Since "probable cause" existed for the arrests of the appellants, and since the arrests were lawfully executed under the laws of the State of California, the question remains as to the validity of the search and seizure. The record is clear that Mrs. Williams was placed under arrest by the state officer immediately after his entry into her home and prior to the search. The above statement finds corroboration in the testimony of Mrs. Williams. Appellant's argument that the existence of the search warrant and the lack of a warrant of arrest conclusively demonstrated that the major purpose of the entry into Mrs. Williams' home was to search the premises and not to arrest her was put to rest in the somewhat similar case of Donahue v. United States, 9 Cir., 1932, 56 F.2d 94. In that case the Court was faced with the testimony of the officers that the purpose of the entry was to search and not to arrest, but nevertheless the Court stated, at page 97:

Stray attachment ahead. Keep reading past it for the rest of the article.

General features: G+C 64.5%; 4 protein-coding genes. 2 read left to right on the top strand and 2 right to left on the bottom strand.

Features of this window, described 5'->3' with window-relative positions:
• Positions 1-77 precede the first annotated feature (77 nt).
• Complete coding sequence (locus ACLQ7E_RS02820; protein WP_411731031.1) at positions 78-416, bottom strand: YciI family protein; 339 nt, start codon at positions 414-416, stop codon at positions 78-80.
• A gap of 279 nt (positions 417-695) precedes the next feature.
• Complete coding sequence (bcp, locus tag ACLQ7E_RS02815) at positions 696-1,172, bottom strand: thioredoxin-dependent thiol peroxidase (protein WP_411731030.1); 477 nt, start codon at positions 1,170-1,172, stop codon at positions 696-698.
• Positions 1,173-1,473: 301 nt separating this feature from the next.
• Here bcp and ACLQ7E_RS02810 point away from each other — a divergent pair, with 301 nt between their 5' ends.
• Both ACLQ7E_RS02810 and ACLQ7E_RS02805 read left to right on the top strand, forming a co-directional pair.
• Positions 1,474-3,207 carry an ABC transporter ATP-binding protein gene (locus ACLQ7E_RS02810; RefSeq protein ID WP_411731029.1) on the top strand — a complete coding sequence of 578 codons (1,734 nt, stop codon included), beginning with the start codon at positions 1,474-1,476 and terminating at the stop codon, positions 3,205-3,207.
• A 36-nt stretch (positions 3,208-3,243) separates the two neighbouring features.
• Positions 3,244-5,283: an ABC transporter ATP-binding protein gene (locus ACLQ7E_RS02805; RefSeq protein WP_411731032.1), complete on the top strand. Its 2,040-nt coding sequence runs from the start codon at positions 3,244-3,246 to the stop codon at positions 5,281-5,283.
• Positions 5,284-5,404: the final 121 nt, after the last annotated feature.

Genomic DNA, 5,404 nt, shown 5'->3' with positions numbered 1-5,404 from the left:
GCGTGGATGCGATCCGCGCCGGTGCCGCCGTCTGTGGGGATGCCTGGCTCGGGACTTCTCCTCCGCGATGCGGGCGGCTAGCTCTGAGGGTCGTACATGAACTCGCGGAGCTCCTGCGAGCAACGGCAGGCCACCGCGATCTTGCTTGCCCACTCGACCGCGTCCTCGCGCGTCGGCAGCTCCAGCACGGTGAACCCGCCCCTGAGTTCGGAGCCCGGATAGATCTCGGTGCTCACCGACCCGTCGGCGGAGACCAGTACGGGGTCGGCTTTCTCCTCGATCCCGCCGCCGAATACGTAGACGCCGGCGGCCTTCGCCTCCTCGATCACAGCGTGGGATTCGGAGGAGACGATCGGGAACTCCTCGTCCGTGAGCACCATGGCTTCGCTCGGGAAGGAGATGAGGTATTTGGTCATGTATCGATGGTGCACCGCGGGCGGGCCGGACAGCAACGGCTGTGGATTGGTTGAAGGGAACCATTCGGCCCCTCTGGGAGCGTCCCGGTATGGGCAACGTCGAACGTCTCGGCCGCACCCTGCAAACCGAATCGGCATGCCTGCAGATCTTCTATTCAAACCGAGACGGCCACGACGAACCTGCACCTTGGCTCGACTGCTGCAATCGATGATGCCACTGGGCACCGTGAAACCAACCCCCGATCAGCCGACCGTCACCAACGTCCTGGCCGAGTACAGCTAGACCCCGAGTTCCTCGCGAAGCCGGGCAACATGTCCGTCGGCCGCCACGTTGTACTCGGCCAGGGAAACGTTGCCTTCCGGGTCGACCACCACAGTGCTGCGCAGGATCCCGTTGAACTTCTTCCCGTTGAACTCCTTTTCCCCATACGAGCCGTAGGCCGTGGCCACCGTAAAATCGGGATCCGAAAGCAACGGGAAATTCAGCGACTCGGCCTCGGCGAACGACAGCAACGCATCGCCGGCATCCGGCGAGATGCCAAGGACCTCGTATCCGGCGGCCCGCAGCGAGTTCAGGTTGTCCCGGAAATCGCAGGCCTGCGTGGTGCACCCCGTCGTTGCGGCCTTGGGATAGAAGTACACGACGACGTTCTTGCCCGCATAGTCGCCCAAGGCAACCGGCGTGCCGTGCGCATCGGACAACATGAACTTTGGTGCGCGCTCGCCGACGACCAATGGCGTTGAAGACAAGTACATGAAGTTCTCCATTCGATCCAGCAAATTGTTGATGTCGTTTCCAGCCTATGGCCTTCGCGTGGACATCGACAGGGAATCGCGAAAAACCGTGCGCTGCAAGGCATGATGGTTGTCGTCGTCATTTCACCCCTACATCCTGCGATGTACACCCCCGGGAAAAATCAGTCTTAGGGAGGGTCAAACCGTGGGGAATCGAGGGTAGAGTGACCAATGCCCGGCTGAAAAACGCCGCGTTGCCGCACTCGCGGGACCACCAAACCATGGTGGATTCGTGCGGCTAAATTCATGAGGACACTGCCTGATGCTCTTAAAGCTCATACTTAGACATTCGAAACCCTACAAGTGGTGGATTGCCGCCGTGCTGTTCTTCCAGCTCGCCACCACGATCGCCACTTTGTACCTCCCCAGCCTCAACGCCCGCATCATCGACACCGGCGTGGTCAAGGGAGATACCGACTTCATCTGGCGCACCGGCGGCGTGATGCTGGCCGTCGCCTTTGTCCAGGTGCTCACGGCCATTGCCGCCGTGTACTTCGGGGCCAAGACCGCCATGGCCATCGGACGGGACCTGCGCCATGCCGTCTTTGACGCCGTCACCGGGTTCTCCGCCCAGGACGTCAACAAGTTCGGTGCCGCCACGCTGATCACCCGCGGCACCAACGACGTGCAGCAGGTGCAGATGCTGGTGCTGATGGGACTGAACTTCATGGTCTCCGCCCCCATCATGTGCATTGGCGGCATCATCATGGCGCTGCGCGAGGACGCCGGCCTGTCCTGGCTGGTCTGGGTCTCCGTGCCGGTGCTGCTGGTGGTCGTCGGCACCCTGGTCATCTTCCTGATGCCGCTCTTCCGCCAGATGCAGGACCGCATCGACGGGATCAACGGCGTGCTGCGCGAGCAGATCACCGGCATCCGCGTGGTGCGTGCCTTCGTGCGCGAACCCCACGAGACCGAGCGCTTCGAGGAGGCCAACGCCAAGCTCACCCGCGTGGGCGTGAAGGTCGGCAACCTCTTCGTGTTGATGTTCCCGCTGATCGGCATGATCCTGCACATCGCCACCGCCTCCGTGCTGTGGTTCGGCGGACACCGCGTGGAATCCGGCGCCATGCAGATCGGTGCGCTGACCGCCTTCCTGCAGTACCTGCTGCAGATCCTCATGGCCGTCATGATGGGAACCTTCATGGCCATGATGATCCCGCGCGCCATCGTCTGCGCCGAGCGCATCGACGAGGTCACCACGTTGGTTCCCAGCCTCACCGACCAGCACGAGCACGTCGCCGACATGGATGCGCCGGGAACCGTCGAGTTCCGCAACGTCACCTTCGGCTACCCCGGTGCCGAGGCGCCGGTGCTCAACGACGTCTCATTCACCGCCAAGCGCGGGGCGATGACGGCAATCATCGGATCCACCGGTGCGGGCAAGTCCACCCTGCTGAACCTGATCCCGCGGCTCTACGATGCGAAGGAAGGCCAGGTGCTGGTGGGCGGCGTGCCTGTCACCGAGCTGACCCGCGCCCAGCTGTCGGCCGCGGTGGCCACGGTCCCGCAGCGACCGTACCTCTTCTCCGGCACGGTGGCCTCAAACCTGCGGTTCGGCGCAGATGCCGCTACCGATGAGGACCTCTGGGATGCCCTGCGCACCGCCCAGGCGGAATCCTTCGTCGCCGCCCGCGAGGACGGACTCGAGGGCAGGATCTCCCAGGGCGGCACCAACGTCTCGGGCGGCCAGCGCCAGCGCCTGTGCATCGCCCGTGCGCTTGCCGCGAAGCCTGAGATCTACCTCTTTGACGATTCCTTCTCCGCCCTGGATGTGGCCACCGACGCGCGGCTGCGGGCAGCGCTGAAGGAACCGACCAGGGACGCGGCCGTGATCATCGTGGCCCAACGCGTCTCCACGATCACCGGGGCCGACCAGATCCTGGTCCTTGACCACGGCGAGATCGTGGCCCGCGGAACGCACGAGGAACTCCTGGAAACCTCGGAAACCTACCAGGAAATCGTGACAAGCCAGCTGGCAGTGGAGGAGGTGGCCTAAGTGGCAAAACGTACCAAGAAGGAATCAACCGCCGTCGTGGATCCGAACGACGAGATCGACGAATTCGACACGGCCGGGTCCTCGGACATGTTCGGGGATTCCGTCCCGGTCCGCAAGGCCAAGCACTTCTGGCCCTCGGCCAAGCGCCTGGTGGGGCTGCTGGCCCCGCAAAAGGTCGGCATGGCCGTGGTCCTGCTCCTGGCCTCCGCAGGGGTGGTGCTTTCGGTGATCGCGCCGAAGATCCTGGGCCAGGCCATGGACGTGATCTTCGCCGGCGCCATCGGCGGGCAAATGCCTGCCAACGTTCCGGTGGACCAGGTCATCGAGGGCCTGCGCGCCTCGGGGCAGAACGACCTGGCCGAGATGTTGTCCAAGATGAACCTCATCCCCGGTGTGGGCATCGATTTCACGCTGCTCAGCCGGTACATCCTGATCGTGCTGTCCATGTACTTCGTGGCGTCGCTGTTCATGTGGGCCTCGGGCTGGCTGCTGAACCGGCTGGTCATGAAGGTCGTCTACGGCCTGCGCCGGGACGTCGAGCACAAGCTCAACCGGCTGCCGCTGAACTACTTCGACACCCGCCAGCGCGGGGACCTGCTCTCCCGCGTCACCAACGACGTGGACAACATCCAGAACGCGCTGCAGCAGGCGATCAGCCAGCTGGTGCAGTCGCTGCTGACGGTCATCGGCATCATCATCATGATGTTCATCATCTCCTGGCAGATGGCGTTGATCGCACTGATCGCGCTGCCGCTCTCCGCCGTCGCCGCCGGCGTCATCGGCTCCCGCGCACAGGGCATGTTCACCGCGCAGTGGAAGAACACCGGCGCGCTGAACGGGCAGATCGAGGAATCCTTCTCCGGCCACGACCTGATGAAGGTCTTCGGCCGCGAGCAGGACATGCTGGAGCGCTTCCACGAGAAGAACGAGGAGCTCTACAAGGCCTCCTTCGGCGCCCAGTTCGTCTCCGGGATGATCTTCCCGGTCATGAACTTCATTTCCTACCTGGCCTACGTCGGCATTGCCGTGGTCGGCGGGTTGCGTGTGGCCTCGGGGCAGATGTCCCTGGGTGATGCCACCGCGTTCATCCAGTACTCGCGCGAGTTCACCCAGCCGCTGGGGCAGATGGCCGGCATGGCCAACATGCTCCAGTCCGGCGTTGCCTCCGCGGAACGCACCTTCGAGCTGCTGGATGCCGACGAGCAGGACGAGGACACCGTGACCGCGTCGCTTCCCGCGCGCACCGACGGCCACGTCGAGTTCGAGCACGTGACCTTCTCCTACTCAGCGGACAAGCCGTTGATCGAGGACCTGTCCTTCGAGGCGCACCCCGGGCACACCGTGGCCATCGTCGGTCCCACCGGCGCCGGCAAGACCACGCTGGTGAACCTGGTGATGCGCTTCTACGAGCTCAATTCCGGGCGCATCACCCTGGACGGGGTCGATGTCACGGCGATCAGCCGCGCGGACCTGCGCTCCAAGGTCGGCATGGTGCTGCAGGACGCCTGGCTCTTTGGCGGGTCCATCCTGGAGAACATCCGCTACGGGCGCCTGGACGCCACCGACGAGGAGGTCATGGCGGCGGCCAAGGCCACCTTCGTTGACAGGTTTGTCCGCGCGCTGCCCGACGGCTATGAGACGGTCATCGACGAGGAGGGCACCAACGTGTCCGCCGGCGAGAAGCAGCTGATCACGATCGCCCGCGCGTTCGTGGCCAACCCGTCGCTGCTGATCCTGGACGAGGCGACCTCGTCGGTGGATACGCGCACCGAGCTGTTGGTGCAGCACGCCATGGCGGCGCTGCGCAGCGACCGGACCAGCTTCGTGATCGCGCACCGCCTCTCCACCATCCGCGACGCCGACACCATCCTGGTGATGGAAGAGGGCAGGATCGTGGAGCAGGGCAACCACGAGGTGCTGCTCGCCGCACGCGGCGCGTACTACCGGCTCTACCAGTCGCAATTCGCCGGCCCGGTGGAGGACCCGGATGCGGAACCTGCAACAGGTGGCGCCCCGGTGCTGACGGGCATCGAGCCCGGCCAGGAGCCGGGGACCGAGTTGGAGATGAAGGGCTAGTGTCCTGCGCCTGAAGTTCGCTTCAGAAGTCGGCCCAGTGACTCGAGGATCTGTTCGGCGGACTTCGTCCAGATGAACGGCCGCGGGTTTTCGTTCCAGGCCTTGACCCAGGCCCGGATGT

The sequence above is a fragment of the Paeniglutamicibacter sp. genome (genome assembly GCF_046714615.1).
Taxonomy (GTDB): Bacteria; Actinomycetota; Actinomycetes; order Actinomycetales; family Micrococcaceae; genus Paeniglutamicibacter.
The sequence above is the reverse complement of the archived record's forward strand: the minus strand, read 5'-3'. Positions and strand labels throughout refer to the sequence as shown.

"The fact that the officers intended when they entered the premises to make a search of the premises for a still would not make the arrest illegal, if when they entered they were justified in so doing for the purpose of making the arrest which they did in fact make. Nor do we think that the failure of the officers, in their testimony, to assign as the purpose of their entry the making of the arrest, makes the arrest illegal. Nor does their statement that they intended to search for a still, if the fact justified it, necessarily eliminate the conclusion that they also intended to make the arrest when they entered the premises. It is familiar law that it is presumed that one intends to do that which he in fact does do."